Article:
In general, it’s wise to use tools for what they’re made for, unless you have a clear, compelling idea of how the shape of that tool will be useful for the physical demands of some other task. Even then, tread carefully, and only proceed if you have an opportunity to gather compelling evidence. When I used the glass sheet as a straight-edge, the ragged edge scraped ink off of the photo and permanently damaged it.

I think that critics should stop emphasizing the “horse” in “horse dewormer,” and start emphasizing dewormer.

Ivermectin doesn’t bolster the human immune system to help it fight against helminths. Nor does it reduce the harmful side-effects of an immune response. Ivermectin is a worm poison.

Ivermectin and its related drugs act by interfering with the nerve and muscle functions of helminths and insects. The drug binds to glutamate-gated chloride channels common to invertebrate nerve and muscle cells. The binding pushes the channels open, which increases the flow of chloride ions and hyper-polarizes the cell membranes, paralyzing and killing the invertebrate. Ivermectin is safe for mammals (at the normal therapeutic doses used to cure parasite infections) because mammalian glutamate-gated chloride channels only occur in the brain and spinal cord: the causative avermectins usually do not cross the blood–brain barrier, and are unlikely to bind to other mammalian ligand-gated channels.

So ivermectin is effective against worms because it binds and opens chloride channels in nerves and muscle cells. It’s safe for humans because it doesn’t have anatomical access to any of our own cells that have these channels. This mechanism of action will be completely ineffective against viruses, because viruses don’t have cells at all. They’re closer to the size of a single receptor than to the size of a cell, and they’re not even really alive.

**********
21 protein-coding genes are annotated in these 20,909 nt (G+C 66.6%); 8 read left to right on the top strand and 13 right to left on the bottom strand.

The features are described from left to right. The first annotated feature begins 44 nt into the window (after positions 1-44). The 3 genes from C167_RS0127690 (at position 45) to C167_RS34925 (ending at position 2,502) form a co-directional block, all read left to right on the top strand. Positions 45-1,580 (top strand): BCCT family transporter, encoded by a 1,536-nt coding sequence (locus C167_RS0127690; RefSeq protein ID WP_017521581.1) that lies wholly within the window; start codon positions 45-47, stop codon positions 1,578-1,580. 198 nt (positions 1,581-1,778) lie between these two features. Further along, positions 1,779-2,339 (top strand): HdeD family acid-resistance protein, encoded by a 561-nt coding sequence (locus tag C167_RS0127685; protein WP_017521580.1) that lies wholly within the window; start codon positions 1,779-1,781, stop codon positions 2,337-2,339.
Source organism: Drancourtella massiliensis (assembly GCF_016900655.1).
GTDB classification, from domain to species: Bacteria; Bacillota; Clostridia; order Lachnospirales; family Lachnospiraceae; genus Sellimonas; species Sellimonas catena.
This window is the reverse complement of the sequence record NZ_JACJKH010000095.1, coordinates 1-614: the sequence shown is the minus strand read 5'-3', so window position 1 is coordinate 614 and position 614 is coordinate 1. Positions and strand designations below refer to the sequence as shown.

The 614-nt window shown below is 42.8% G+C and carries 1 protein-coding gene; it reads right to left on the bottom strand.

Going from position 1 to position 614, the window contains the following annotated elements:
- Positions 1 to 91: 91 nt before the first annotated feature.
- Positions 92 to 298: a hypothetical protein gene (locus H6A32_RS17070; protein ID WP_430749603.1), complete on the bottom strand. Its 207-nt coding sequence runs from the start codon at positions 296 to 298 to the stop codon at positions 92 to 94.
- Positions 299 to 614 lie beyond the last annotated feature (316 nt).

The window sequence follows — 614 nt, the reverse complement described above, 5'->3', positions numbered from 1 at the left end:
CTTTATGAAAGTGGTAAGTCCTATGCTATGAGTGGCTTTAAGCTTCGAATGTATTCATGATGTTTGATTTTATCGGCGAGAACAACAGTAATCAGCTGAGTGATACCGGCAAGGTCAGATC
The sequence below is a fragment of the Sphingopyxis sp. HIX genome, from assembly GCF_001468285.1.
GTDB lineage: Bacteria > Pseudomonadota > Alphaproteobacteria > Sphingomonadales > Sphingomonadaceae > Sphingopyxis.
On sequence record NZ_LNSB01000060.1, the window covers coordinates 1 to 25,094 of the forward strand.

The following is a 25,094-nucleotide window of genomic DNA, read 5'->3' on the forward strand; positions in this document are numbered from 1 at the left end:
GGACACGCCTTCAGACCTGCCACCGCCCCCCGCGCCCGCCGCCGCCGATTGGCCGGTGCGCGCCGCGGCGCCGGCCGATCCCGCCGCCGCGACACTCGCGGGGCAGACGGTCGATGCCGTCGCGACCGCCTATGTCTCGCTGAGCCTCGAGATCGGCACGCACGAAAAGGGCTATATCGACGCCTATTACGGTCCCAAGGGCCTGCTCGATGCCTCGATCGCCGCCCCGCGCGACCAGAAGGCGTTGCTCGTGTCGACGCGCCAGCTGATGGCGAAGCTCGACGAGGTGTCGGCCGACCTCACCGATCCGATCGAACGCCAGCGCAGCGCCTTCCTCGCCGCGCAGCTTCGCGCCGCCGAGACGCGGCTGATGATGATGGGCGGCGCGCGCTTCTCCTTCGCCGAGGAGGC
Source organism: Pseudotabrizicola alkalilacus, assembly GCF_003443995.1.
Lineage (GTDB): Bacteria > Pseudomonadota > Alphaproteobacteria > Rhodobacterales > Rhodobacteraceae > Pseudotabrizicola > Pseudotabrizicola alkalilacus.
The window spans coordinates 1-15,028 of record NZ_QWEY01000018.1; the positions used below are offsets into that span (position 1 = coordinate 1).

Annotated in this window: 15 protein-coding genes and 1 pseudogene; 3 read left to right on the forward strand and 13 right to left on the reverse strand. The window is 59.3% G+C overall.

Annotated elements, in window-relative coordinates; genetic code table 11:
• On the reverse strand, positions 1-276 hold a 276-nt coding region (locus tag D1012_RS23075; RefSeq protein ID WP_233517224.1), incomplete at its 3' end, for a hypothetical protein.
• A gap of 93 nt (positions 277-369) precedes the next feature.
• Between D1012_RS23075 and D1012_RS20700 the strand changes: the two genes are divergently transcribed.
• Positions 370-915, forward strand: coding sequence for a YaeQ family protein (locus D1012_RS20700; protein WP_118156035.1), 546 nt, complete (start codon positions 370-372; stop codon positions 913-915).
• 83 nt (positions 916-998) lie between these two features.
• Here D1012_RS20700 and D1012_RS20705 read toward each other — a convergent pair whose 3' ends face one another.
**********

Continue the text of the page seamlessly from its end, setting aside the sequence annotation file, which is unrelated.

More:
When critics emphasize the “horse” in “horse dewormer,” they may be taken as implying three things, whether they mean to or not:

  1. People shouldn’t take horse-size doses of ivermectin because it’s unsafe for humans at such high dosages.

  2. People shouldn’t take ivermectin because it’s for animals, not humans.

  3. Ivermectin is ineffective against COVID-19 because its mechanism of action is particular to horse physiology, perhaps because ivermectin works by stimulating the horse’s immune system or something.

Only the first of these implications is correct.

My guess is that many ivermectin supporters would like to take human-size doses, if they were conveniently available. But to get an ivermectin prescription, you have to go through a doctor, and they already know what kind of response they’ll get if they ask their doctor for an ivermectin prescription for COVID-19. So they get it from the farm store.

Ivermectin opponents don’t want to have to become biomedical experts to carry the day in this debate. Ivermectin supporters probably don’t want to have to do that either. Nobody in this debate wants to catch COVID-19. Both sides think they are following the science, using their common sense, and doing their due diligence.